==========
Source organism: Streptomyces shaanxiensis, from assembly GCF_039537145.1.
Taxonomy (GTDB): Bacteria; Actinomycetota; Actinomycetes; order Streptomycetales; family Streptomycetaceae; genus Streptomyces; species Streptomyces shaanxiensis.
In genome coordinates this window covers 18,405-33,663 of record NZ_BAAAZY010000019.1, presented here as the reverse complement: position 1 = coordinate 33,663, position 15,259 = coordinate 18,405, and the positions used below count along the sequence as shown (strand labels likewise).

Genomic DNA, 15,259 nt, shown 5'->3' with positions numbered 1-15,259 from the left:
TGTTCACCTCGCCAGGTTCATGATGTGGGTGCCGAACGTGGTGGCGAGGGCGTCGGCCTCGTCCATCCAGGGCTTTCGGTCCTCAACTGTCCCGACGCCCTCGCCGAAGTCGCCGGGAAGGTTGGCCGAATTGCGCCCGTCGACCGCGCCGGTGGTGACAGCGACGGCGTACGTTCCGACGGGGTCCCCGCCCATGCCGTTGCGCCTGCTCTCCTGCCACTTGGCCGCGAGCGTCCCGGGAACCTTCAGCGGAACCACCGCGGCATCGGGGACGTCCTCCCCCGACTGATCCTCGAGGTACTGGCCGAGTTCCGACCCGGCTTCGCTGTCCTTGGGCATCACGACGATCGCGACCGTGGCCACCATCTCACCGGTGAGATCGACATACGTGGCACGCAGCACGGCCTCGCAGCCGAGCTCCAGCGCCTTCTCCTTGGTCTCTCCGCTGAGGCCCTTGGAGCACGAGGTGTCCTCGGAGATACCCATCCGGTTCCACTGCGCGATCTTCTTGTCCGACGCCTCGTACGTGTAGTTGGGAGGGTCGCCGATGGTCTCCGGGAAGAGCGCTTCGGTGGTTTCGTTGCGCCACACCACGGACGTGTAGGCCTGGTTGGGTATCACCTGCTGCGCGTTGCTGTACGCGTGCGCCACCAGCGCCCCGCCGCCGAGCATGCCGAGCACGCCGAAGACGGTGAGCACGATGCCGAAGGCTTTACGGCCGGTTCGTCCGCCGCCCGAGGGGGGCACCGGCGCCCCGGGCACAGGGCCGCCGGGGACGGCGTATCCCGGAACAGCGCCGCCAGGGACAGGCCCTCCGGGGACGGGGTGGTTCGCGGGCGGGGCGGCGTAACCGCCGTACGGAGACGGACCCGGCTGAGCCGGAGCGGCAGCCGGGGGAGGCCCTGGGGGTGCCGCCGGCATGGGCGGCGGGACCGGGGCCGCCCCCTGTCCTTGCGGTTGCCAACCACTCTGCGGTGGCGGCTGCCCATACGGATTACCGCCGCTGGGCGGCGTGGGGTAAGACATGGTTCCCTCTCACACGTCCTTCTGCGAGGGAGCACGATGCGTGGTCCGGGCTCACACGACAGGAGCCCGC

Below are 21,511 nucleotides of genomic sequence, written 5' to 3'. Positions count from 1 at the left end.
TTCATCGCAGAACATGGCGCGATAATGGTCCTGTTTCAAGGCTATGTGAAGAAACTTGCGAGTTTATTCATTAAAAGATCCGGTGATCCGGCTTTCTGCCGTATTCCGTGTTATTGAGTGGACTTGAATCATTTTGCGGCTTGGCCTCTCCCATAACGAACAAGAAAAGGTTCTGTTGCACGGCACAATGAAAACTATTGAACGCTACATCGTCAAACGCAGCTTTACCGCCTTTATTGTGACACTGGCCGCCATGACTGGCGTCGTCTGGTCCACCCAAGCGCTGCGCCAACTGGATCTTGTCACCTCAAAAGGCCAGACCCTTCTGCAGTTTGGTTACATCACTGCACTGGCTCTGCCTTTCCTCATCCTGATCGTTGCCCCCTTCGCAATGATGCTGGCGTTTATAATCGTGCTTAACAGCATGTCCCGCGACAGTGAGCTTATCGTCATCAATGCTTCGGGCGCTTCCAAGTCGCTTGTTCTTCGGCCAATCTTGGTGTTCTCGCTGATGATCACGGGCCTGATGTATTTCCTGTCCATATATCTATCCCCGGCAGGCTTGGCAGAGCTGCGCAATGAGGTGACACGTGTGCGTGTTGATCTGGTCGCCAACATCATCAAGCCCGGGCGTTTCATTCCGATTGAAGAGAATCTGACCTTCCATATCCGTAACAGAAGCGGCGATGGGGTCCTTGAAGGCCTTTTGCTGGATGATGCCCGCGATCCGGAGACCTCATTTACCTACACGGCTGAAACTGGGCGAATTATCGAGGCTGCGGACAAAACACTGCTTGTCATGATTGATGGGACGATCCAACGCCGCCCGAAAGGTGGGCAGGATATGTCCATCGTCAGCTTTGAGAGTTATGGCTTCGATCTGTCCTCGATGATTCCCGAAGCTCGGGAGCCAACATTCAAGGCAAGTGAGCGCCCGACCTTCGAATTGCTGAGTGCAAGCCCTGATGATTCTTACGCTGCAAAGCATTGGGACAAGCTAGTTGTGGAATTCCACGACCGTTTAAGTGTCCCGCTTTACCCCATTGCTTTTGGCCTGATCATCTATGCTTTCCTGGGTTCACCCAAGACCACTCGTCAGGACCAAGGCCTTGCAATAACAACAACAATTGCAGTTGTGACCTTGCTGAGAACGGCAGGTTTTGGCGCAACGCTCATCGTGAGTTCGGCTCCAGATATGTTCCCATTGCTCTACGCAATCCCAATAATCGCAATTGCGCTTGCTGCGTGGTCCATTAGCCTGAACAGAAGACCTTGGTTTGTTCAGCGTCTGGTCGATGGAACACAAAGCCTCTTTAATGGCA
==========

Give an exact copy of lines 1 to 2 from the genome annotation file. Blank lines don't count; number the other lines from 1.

Source organism: Streptomyces shaanxiensis, from assembly GCF_039537145.1.
Taxonomy (GTDB): Bacteria; Actinomycetota; Actinomycetes; order Streptomycetales; family Streptomycetaceae; genus Streptomyces; species Streptomyces shaanxiensis.